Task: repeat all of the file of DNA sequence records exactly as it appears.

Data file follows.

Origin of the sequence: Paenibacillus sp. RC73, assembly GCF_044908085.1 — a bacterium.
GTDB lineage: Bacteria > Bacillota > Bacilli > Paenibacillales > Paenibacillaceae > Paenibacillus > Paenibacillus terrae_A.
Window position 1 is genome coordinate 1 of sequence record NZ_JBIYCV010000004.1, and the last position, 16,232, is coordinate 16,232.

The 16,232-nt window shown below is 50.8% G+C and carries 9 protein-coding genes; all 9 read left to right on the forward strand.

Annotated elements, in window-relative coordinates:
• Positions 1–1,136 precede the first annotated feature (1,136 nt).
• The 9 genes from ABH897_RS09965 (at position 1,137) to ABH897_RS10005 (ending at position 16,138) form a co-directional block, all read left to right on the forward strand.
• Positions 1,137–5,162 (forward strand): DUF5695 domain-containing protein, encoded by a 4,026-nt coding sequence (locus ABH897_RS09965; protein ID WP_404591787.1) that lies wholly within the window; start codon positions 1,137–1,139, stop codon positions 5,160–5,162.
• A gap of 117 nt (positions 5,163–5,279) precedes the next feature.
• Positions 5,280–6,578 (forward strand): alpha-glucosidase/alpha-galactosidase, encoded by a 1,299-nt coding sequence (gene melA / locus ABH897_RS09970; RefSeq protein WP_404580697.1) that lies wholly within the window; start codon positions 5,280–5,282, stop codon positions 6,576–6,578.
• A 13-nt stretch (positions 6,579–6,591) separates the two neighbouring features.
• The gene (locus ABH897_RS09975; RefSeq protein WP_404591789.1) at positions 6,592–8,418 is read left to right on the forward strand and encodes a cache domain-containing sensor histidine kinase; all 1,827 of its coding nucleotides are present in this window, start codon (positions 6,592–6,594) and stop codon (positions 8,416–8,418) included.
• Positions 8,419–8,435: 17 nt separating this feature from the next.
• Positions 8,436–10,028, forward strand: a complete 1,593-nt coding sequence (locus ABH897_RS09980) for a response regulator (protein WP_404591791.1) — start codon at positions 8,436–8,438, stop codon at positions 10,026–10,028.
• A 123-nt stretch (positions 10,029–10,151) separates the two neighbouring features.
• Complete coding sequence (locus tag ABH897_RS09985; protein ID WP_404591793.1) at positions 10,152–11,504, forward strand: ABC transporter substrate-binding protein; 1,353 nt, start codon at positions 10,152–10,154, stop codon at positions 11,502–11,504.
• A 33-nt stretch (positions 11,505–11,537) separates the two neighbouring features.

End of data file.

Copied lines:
Origin of the sequence: Paenibacillus sp. RC73, assembly GCF_044908085.1 — a bacterium.
GTDB lineage: Bacteria > Bacillota > Bacilli > Paenibacillales > Paenibacillaceae > Paenibacillus > Paenibacillus terrae_A.
Window position 1 is genome coordinate 1 of sequence record NZ_JBIYCV010000004.1, and the last position, 16,232, is coordinate 16,232.

The 16,232-nt window shown below is 50.8% G+C and carries 9 protein-coding genes; all 9 read left to right on the forward strand.

Annotated elements, in window-relative coordinates:
• Positions 1–1,136 precede the first annotated feature (1,136 nt).
• The 9 genes from ABH897_RS09965 (at position 1,137) to ABH897_RS10005 (ending at position 16,138) form a co-directional block, all read left to right on the forward strand.
• Positions 1,137–5,162 (forward strand): DUF5695 domain-containing protein, encoded by a 4,026-nt coding sequence (locus ABH897_RS09965; protein ID WP_404591787.1) that lies wholly within the window; start codon positions 1,137–1,139, stop codon positions 5,160–5,162.
• A gap of 117 nt (positions 5,163–5,279) precedes the next feature.
• Positions 5,280–6,578 (forward strand): alpha-glucosidase/alpha-galactosidase, encoded by a 1,299-nt coding sequence (gene melA / locus ABH897_RS09970; RefSeq protein WP_404580697.1) that lies wholly within the window; start codon positions 5,280–5,282, stop codon positions 6,576–6,578.
• A 13-nt stretch (positions 6,579–6,591) separates the two neighbouring features.
• The gene (locus ABH897_RS09975; RefSeq protein WP_404591789.1) at positions 6,592–8,418 is read left to right on the forward strand and encodes a cache domain-containing sensor histidine kinase; all 1,827 of its coding nucleotides are present in this window, start codon (positions 6,592–6,594) and stop codon (positions 8,416–8,418) included.
• Positions 8,419–8,435: 17 nt separating this feature from the next.
• Positions 8,436–10,028, forward strand: a complete 1,593-nt coding sequence (locus ABH897_RS09980) for a response regulator (protein WP_404591791.1) — start codon at positions 8,436–8,438, stop codon at positions 10,026–10,028.
• A 123-nt stretch (positions 10,029–10,151) separates the two neighbouring features.
• Complete coding sequence (locus tag ABH897_RS09985; protein ID WP_404591793.1) at positions 10,152–11,504, forward strand: ABC transporter substrate-binding protein; 1,353 nt, start codon at positions 10,152–10,154, stop codon at positions 11,502–11,504.
• A 33-nt stretch (positions 11,505–11,537) separates the two neighbouring features.